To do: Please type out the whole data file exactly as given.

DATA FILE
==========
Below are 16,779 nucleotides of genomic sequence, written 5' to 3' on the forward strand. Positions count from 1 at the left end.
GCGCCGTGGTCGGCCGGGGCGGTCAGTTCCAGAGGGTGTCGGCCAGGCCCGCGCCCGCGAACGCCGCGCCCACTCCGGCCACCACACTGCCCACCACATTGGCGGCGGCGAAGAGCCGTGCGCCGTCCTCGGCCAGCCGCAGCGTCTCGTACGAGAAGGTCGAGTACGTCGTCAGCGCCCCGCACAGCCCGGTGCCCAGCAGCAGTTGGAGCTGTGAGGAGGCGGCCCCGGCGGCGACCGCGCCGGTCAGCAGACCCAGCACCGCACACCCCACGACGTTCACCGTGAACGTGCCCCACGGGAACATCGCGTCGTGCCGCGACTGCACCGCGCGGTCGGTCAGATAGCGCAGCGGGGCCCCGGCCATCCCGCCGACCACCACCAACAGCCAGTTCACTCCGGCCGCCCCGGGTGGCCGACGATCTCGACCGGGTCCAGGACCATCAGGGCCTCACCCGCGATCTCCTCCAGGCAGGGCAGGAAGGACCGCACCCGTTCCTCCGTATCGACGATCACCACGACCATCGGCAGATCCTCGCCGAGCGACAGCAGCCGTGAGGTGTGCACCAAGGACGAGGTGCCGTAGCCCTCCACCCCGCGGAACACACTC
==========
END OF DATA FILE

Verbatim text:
Below are 16,779 nucleotides of genomic sequence, written 5' to 3' on the forward strand. Positions count from 1 at the left end.
GCGCCGTGGTCGGCCGGGGCGGTCAGTTCCAGAGGGTGTCGGCCAGGCCCGCGCCCGCGAACGCCGCGCCCACTCCGGCCACCACACTGCCCACCACATTGGCGGCGGCGAAGAGCCGTGCGCCGTCCTCGGCCAGCCGCAGCGTCTCGTACGAGAAGGTCGAGTACGTCGTCAGCGCCCCGCACAGCCCGGTGCCCAGCAGCAGTTGGAGCTGTGAGGAGGCGGCCCCGGCGGCGACCGCGCCGGTCAGCAGACCCAGCACCGCACACCCCACGACGTTCACCGTGAACGTGCCCCACGGGAACATCGCGTCGTGCCGCGACTGCACCGCGCGGTCGGTCAGATAGCGCAGCGGGGCCCCGGCCATCCCGCCGACCACCACCAACAGCCAGTTCACTCCGGCCGCCCCGGGTGGCCGACGATCTCGACCGGGTCCAGGACCATCAGGGCCTCACCCGCGATCTCCTCCAGGCAGGGCAGGAAGGACCGCACCCGTTCCTCCGTATCGACGATCACCACGACCATCGGCAGATCCTCGCCGAGCGACAGCAGCCGTGAGGTGTGCACCAAGGACGAGGTGCCGTAGCCCTCCACCCCGCGGAACACACTC